As I played through Ben’s memories, my eyes were peeled, trying to find any semblance of cruelty or sadness to explain his predicament. His complicated relationship with his mother (a stifled creative with high expectations) plays off against his father, a warm educator who just wants Ben to have fun.

Before Your Eyes Review: A person can be seen talking with someone on a beach

These relationships form the basis of some of the major choices that you can make to fine-tune your individual story, and offer enough turmoil-filled events in Ben’s life to show to the Gatekeeper in an effort to convince him that he is worth letting through. In my playthrough, Ben fell in love, created great art, lost important people, and experienced a great many sad things that could have led to his troubling demise.

While the PSVR2’s eye-tracking is exceptionally accurate, it was, at times, a little too harsh. Many pivotal points of Before Your Eyes’ story feature you waiting to find out more, and I found myself punished when my eyes would flicker, often because they were filled up with tears. In almost every way, the immersive nature of blinking pays off until I would regretfully miss whole scenes.

In some ways, I think that may be the point. However, it did, in certain situations, make me miss some important details that would have driven the point home more clearly. Optionally, players can use a controller if they would prefer to navigate the world that way and experience every detail of the story, but you will have to trade off some of the immersion.

Before Your Eyes Review: A notebook can be seen

The first two acts do a great job of creating moving moments that touch on extremely difficult topics, often with enough gusto and grace to warrant floods of tears. Making choices and pushing the narrative further felt tactile enough to keep my attention, and the introduction of more unique figures in Ben’s life kept the story fresh, even across the short runtime. But then, Before Your Eyes’ final act impressively twists your expectations and makes up for any potential feelings of cliched storytelling that came before.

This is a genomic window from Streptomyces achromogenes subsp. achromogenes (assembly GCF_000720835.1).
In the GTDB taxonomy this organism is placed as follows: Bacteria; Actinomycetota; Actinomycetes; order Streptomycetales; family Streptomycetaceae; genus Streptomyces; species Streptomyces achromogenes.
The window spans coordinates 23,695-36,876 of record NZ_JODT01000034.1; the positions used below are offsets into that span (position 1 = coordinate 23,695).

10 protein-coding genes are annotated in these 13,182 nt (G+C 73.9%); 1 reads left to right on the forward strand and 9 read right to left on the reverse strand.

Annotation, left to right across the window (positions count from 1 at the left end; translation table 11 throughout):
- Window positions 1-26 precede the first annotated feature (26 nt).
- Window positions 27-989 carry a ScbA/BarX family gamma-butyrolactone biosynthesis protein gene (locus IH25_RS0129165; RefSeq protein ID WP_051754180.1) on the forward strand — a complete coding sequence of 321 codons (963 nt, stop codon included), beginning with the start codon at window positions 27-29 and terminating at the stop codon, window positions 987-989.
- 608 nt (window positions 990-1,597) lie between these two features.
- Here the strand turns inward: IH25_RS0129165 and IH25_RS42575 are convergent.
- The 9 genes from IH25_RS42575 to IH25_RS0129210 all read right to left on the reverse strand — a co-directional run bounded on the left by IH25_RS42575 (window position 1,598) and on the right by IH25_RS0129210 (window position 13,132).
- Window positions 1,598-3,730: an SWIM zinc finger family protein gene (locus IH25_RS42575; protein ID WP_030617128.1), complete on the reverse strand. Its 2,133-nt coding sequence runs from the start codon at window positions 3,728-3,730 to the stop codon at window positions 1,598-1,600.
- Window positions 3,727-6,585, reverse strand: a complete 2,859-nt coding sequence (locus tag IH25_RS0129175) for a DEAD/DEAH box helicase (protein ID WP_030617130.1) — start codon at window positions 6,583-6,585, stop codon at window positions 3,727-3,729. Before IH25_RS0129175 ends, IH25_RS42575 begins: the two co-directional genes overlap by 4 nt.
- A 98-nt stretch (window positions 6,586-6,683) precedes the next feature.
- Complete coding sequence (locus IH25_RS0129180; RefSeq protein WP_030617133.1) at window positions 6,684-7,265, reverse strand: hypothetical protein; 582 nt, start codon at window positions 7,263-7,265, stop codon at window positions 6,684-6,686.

Its chunky art style adds a lot of warmth to the tale and a sense of toybox fun to a world that, more often than not, is dealing in dark palettes. The cartoonish appearance benefits most when blending Ben’s memories with his colourful imagination. Whether it’s a sky of stars spelling out words or diseases taking on intimidating forms, the creative consistency lets all of those moving parts feel like real important moments in Ben’s life.

Before Your Eyes felt like a deeply cathartic experience that, through the isolating nature of the PSVR2, allowed me to enjoy an unforgettable story and inspect how I felt about events in my own life, and the faulty nature of memory in ways that I wasn’t expecting. It is the ultimate showcase for the headset’s eye-tracking technology, but it’s also so much more than a technical achievement. Before Your Eyes is a formative fable that everyone should experience.